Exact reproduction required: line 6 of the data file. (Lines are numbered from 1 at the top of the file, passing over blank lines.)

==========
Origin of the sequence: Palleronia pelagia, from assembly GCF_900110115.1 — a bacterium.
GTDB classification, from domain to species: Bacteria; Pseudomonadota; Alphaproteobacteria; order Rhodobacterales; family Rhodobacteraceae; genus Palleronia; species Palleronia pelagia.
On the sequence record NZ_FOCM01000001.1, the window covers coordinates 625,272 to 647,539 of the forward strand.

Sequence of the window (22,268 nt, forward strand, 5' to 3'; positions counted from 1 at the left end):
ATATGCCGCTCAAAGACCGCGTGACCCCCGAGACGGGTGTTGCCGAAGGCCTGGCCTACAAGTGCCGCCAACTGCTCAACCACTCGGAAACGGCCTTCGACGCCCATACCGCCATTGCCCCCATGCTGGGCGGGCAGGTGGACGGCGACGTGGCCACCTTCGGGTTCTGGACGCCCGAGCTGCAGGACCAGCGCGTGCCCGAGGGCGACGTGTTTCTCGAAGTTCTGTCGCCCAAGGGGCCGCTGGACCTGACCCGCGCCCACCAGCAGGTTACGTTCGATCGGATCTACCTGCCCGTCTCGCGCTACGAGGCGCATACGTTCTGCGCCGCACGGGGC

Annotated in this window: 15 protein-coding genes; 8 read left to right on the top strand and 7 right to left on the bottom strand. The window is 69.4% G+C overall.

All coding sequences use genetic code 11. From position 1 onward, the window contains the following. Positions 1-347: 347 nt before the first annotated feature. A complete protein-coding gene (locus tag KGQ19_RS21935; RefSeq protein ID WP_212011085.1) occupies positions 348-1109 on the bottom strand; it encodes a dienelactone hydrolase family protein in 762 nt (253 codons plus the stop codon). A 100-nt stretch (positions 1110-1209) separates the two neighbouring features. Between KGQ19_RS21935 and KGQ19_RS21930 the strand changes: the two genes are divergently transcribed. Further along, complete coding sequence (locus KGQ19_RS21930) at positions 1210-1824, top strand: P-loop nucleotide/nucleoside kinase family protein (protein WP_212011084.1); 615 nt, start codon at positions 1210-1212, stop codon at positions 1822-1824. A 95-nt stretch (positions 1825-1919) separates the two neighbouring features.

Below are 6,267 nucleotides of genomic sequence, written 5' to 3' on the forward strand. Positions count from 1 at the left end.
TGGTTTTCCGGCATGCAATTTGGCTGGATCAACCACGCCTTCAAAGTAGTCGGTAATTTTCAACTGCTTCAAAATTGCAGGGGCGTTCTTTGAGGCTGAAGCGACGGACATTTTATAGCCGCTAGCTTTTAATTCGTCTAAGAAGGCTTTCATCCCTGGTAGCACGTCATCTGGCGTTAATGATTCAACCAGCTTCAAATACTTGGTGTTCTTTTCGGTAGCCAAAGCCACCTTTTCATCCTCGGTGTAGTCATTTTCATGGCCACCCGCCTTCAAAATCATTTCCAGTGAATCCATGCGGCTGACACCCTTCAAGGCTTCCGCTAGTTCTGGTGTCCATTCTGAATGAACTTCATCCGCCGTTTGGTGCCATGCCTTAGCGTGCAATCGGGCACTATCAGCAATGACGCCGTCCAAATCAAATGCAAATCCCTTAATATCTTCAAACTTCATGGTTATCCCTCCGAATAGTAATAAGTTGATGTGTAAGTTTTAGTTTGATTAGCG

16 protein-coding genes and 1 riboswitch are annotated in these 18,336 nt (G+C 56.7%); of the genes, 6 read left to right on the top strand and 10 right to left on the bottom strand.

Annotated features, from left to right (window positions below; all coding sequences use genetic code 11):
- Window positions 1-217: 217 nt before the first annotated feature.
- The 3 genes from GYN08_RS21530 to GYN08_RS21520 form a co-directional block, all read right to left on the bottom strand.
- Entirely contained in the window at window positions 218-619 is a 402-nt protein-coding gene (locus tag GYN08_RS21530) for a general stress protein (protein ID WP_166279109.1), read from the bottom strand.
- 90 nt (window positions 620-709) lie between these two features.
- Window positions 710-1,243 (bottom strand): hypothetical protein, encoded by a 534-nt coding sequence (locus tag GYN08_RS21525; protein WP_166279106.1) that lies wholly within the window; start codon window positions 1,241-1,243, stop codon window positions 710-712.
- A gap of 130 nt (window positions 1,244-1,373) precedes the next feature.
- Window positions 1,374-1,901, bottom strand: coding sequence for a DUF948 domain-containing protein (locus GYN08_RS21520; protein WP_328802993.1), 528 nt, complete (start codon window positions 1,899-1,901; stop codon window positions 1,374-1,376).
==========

Annotated in this window: 15 protein-coding genes; 8 read left to right on the top strand and 7 right to left on the bottom strand. The window is 69.4% G+C overall.